At certain points during my healing journey, it was difficult for me to share my feelings with friends and family. It was not that I did not want to be honest with my loved ones, but it was easier to protect myself by saying everything was fine. By then, I was tired of being the one left out, the one who could not do everything, the one who did not fit in that I hid my fears and struggles from everybody. While keeping my feelings bottled inside of me appeared to serve me in the moment, it hindered my overall recovery process. Not only was I holding onto the fear and pain, but I also did not realize how I was hurting my loved ones by being secretive.
If I can offer some advice to you, it would be to become a teacher to your support system. Let friends and family member know what is happening by sharing your story. Make sure they know that they can ask you any questions, and give them information to read on the condition so they have a better understanding of the disease and its progression. I learned during my own ordeal that having credible information is imperative. With knowledge, one becomes less fearful and more accepting and empathetic.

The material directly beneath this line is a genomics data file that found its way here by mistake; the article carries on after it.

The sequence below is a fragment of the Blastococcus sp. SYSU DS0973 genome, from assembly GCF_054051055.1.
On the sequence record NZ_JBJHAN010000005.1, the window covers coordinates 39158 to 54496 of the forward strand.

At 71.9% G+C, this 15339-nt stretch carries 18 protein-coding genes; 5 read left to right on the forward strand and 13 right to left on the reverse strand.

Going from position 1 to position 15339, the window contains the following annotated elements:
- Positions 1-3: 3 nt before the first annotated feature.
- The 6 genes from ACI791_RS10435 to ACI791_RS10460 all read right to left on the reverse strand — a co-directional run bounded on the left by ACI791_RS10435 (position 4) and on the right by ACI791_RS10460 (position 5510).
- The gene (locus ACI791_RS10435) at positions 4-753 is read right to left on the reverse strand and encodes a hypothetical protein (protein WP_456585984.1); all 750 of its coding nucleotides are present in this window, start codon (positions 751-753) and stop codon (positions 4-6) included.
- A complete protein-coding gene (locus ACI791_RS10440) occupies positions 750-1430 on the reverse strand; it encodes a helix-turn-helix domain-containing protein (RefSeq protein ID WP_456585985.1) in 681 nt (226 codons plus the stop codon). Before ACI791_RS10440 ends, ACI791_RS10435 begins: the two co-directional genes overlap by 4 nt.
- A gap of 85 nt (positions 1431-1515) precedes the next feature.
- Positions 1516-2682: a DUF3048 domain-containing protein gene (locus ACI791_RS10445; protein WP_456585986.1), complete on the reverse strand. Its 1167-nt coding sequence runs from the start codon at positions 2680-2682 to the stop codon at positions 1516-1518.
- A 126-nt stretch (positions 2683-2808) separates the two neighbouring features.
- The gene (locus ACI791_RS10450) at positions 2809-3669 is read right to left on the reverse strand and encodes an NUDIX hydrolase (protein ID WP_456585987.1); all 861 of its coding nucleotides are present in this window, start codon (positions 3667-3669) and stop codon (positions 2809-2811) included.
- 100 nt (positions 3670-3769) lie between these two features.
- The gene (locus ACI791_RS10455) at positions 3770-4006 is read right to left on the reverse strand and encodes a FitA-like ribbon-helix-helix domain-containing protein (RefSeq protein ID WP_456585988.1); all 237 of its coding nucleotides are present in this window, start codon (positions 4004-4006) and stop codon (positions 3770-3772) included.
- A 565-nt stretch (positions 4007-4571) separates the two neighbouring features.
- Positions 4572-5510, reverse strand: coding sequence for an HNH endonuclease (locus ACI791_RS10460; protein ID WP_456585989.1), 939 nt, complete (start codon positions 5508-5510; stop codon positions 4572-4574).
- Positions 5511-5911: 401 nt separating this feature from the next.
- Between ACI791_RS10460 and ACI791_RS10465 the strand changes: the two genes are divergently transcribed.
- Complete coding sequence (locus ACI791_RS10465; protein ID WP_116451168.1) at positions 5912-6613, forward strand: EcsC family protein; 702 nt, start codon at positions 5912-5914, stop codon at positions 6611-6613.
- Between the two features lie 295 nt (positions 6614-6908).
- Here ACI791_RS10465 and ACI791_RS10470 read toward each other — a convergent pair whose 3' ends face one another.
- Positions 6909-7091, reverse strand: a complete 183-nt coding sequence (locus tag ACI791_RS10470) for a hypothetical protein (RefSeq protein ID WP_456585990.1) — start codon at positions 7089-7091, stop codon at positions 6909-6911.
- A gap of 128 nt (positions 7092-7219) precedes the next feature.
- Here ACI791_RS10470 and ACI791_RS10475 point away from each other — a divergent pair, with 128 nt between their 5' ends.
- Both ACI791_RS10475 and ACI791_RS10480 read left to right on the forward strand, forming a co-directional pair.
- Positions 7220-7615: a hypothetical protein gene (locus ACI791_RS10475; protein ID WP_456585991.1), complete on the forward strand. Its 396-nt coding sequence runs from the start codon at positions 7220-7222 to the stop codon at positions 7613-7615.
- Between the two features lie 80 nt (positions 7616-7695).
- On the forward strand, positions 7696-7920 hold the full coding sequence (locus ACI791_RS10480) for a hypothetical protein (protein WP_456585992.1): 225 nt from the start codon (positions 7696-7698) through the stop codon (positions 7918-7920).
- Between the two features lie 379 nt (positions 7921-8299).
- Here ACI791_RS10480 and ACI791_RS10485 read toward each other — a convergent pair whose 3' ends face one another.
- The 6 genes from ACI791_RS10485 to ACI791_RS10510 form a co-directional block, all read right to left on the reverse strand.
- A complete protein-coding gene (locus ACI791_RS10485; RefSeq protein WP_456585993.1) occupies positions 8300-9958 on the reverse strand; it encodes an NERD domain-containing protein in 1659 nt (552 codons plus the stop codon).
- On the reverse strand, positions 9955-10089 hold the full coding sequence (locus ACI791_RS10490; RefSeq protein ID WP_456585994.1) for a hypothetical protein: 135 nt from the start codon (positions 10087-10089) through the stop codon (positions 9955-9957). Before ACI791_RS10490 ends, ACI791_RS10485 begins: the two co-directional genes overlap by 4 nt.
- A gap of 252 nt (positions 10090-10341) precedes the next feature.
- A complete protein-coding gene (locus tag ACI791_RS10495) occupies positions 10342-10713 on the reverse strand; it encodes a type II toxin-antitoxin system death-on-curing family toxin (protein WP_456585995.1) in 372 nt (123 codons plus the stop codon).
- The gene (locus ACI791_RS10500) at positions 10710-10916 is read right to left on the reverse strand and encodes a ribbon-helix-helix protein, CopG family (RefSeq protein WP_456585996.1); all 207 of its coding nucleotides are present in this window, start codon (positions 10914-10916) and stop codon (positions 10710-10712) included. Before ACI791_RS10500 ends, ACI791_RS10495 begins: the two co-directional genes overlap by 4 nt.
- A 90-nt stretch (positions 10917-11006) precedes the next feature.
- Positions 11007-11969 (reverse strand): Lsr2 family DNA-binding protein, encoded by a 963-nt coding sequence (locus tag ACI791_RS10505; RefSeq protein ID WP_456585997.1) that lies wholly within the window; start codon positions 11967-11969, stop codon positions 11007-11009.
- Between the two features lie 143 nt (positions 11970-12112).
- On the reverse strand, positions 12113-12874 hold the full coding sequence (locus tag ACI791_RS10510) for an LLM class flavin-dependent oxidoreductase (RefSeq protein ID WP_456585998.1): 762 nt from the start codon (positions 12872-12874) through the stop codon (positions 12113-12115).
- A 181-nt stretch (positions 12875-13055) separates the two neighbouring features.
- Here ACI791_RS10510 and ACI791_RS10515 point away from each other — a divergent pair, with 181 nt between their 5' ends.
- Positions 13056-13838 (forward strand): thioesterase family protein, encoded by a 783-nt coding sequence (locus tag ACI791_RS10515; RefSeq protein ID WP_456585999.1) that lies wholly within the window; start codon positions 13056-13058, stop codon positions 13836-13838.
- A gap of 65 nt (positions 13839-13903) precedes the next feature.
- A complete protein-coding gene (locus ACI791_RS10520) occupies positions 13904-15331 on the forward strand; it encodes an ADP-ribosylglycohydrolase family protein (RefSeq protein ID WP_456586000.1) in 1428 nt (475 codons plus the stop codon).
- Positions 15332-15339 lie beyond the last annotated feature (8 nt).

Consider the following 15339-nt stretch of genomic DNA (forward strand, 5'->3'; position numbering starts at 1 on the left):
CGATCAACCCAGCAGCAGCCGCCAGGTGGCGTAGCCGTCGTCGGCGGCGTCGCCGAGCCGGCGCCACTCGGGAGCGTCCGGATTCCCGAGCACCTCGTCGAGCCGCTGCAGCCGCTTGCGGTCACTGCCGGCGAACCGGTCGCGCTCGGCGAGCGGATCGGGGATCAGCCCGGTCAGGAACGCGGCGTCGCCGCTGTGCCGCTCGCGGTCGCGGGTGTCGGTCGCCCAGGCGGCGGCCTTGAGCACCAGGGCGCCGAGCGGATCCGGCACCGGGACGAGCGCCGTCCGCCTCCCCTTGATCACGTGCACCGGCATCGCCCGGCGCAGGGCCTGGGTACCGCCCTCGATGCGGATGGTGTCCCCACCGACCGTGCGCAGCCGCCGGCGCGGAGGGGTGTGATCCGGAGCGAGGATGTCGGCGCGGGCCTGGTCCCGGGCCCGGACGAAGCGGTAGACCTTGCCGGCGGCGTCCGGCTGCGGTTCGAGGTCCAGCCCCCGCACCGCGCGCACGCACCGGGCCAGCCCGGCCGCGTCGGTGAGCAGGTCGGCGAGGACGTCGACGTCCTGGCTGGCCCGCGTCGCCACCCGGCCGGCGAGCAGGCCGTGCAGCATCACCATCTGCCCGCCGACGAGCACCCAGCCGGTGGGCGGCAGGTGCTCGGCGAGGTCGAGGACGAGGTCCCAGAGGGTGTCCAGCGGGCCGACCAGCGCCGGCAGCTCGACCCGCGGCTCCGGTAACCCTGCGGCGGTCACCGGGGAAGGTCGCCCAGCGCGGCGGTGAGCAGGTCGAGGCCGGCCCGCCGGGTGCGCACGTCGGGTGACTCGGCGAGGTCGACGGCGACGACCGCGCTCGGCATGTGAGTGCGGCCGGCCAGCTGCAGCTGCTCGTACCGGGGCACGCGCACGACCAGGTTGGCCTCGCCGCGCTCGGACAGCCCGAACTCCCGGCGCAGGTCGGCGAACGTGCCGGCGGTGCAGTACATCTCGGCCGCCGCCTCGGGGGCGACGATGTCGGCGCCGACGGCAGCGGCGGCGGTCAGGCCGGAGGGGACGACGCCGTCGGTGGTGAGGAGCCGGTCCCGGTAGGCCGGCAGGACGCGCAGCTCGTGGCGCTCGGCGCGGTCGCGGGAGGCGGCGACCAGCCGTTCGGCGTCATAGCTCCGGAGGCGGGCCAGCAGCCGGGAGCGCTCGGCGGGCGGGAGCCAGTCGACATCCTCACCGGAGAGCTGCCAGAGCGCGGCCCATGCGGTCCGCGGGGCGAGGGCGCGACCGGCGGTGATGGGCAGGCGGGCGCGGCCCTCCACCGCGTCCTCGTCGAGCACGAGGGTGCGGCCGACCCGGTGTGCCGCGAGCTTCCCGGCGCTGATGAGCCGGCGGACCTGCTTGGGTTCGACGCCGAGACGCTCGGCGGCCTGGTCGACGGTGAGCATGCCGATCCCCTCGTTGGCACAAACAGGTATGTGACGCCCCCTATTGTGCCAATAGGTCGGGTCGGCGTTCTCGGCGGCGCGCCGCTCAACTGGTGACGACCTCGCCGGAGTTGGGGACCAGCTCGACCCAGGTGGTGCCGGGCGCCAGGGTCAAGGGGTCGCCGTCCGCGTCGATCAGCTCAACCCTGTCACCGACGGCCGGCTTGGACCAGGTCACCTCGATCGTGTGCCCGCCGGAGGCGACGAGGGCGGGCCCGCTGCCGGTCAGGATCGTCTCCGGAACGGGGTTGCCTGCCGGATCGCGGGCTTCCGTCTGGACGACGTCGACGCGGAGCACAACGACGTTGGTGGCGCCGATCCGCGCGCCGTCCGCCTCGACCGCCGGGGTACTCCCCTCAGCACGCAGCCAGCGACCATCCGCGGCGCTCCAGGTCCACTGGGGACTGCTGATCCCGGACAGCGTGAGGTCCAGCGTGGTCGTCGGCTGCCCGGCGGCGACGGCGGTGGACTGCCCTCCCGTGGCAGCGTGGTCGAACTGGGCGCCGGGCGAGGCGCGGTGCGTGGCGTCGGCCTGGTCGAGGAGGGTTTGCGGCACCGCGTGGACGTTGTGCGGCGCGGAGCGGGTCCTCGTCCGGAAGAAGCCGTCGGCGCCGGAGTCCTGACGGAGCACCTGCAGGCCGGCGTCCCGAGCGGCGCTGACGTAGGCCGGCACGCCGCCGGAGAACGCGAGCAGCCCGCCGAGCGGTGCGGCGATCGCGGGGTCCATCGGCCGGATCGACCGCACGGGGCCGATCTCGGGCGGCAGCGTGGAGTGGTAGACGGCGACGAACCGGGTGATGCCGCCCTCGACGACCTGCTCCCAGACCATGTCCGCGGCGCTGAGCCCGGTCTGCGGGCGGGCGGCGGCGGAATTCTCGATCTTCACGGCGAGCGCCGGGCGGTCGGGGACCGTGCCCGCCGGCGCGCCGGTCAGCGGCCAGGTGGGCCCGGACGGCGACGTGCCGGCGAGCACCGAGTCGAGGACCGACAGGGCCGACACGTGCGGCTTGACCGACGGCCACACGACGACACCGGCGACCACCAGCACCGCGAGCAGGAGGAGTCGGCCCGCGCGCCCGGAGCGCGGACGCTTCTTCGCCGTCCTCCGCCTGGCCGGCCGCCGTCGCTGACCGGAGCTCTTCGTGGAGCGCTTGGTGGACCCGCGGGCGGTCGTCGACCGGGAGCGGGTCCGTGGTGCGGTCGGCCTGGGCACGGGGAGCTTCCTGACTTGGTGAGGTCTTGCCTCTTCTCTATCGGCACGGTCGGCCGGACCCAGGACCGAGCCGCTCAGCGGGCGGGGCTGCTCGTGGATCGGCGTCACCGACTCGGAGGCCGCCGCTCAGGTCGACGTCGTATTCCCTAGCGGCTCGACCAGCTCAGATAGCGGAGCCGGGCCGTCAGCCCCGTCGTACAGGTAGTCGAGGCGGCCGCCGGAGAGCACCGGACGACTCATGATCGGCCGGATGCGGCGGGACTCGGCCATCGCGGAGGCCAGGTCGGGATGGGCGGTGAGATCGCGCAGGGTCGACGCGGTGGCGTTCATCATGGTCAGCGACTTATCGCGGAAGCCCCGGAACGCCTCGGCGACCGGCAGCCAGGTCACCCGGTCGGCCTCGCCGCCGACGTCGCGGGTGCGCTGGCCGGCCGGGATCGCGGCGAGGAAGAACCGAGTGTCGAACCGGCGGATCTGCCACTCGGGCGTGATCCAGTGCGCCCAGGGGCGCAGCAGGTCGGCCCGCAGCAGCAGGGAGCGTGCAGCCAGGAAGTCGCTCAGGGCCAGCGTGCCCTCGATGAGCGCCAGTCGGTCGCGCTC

My wish is that other chronic pain survivors stop hiding from the anguish and stop feeling guilty and ashamed; instead, let those closest to you into your inner-circle. Allow them to share in this experience with you. Remember, it is okay to grieve and it is okay to your guard down. We are human, and I think asking for help shows just how strong we truly are. We all have a story to tell, and I would love to hear yours.
Believing in Miracles,